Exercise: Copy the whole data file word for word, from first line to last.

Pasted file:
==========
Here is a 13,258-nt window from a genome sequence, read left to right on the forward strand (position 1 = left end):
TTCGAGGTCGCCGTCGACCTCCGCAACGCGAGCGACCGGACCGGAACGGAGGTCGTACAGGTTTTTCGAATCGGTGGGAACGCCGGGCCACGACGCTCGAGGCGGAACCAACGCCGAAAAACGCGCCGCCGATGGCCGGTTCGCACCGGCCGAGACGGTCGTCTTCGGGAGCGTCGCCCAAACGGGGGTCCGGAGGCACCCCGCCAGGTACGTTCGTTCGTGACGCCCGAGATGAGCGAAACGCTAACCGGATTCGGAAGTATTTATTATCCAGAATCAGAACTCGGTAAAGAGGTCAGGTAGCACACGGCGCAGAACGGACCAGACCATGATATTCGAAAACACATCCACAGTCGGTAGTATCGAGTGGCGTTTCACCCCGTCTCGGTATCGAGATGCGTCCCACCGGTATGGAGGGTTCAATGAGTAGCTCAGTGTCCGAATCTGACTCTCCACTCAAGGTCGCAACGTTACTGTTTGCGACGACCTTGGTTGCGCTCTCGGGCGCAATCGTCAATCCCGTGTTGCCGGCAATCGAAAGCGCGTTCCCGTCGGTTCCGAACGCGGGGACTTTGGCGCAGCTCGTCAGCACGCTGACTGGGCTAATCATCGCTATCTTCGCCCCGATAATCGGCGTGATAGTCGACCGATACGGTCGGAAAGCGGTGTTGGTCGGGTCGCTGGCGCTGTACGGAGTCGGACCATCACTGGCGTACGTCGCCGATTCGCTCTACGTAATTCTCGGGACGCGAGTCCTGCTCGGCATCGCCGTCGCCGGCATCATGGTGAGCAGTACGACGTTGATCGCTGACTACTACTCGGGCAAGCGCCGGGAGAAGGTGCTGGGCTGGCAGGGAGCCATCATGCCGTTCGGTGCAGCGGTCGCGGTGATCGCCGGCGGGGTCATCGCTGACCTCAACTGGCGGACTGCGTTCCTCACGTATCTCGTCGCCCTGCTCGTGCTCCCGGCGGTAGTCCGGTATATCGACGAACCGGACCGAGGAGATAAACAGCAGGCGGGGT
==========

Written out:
Here is a 13,258-nt window from a genome sequence, read left to right on the forward strand (position 1 = left end):
TTCGAGGTCGCCGTCGACCTCCGCAACGCGAGCGACCGGACCGGAACGGAGGTCGTACAGGTTTTTCGAATCGGTGGGAACGCCGGGCCACGACGCTCGAGGCGGAACCAACGCCGAAAAACGCGCCGCCGATGGCCGGTTCGCACCGGCCGAGACGGTCGTCTTCGGGAGCGTCGCCCAAACGGGGGTCCGGAGGCACCCCGCCAGGTACGTTCGTTCGTGACGCCCGAGATGAGCGAAACGCTAACCGGATTCGGAAGTATTTATTATCCAGAATCAGAACTCGGTAAAGAGGTCAGGTAGCACACGGCGCAGAACGGACCAGACCATGATATTCGAAAACACATCCACAGTCGGTAGTATCGAGTGGCGTTTCACCCCGTCTCGGTATCGAGATGCGTCCCACCGGTATGGAGGGTTCAATGAGTAGCTCAGTGTCCGAATCTGACTCTCCACTCAAGGTCGCAACGTTACTGTTTGCGACGACCTTGGTTGCGCTCTCGGGCGCAATCGTCAATCCCGTGTTGCCGGCAATCGAAAGCGCGTTCCCGTCGGTTCCGAACGCGGGGACTTTGGCGCAGCTCGTCAGCACGCTGACTGGGCTAATCATCGCTATCTTCGCCCCGATAATCGGCGTGATAGTCGACCGATACGGTCGGAAAGCGGTGTTGGTCGGGTCGCTGGCGCTGTACGGAGTCGGACCATCACTGGCGTACGTCGCCGATTCGCTCTACGTAATTCTCGGGACGCGAGTCCTGCTCGGCATCGCCGTCGCCGGCATCATGGTGAGCAGTACGACGTTGATCGCTGACTACTACTCGGGCAAGCGCCGGGAGAAGGTGCTGGGCTGGCAGGGAGCCATCATGCCGTTCGGTGCAGCGGTCGCGGTGATCGCCGGCGGGGTCATCGCTGACCTCAACTGGCGGACTGCGTTCCTCACGTATCTCGTCGCCCTGCTCGTGCTCCCGGCGGTAGTCCGGTATATCGACGAACCGGACCGAGGAGATAAACAGCAGGCGGGGT